All in HabitChange

The term vegan no longer refers to a healthy diet. Instead it gives you a reference for what you will not find in the ingredients list. “Vegan” in front of something could signify that you had better not get too excited because the contents might not be real and might not taste that good. It’s a warning label. A disclaimer. Is this the definition that we mean to express with the word “vegan”?

Are we afraid to try something new because we don’t think we can ’stick to it’? I can’t tell you how many times I’ve mentioned the Jealous Vegan to someone and their immediate response is ‘I can’t give up chicken’ or ‘I love cheese too much to be vegan’ and maybe that’s sincerely how they feel.   But why not take a moment to consider the possibilities of something and determine what steps we can take toward our goal? What’s the harm in trying, even if we discover we ‘failed’.

When I peruse the gluten-free portion of the menu and take out the items which contain dairy, I'm usually left with scant options that are appealing to me or that align with my plant-centered food choices.  On my list of prohibited items: gluten, meat (by choice not biology), many sauces, all forms of dairy, eggs, and three kinds of beans (black, kidney, and navy). This makes me both sad and angry simultaneously…

When I peruse the gluten-free portion of the menu and take out the items which contain dairy, I'm usually left with scant options that are appealing to me or that align with my plant-centered food choices.  On my list of prohibited items: gluten, meat (by choice not biology), many sauces, all forms of dairy, eggs, and three kinds of beans (black, kidney, and navy). This makes me both sad and angry simultaneously…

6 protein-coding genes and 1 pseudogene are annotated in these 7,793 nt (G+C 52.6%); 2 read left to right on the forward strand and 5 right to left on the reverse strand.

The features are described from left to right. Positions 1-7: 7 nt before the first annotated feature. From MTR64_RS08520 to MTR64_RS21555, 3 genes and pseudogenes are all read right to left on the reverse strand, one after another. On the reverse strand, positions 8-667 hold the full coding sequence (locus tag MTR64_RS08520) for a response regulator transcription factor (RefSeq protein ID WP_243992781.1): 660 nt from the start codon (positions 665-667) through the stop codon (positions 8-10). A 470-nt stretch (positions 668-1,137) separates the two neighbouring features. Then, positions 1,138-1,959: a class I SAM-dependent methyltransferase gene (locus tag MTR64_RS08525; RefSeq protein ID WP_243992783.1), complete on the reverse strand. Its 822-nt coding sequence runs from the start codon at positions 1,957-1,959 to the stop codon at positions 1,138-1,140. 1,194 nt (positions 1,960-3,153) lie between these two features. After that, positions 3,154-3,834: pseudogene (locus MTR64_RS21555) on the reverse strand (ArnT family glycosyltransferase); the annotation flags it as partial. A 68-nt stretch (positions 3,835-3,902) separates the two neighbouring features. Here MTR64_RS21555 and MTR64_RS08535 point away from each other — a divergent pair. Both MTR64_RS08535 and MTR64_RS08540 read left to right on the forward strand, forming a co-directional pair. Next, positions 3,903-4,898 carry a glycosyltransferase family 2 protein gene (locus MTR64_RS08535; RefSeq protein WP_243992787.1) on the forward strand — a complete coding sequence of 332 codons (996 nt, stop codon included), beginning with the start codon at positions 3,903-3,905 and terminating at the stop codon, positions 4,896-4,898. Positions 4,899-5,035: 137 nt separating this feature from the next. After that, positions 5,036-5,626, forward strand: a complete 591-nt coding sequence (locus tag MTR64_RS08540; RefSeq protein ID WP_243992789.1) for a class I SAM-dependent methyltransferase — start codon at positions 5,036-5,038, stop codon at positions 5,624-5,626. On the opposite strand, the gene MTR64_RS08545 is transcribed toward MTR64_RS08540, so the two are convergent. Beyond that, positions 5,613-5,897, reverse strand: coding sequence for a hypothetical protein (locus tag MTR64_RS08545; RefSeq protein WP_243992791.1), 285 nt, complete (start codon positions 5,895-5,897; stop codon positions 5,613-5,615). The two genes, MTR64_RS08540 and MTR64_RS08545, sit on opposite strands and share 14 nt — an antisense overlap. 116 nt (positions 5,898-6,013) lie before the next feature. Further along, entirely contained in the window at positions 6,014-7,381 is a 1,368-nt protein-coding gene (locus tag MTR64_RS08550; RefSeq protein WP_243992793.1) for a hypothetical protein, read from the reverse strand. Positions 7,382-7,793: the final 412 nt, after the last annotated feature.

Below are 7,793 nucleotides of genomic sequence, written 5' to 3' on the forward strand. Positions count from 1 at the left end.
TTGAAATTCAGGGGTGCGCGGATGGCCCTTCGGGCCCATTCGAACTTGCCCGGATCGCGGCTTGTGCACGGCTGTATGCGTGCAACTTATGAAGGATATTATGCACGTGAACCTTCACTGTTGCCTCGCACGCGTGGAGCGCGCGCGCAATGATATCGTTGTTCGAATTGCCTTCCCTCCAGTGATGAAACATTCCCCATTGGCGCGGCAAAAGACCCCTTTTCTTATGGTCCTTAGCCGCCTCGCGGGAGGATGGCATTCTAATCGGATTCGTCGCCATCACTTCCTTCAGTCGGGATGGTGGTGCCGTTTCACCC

For the better part of the last decade and a half, I’ve spent my work days representing a company that takes what you see on the screen and puts it on paper. Computers are blank screens that come to life by being filled with colors in what is called an additive color process.  Conversely, printer paper are white spaces that become filled with color in what is referred to as a subtractive color process…My supposition is that the way we talk about food and nutrition is much the same way.

When I tell people about my plant-based journey I often get the response “I need meat” or even better, “humans need meat to survive.” But that’s not true, now is it? If that were actually true, vegetarians and vegans wouldn’t exist...because they would all be dead!…Why can’t we just accept plants as plants and meat as meat without trying to make plants meat?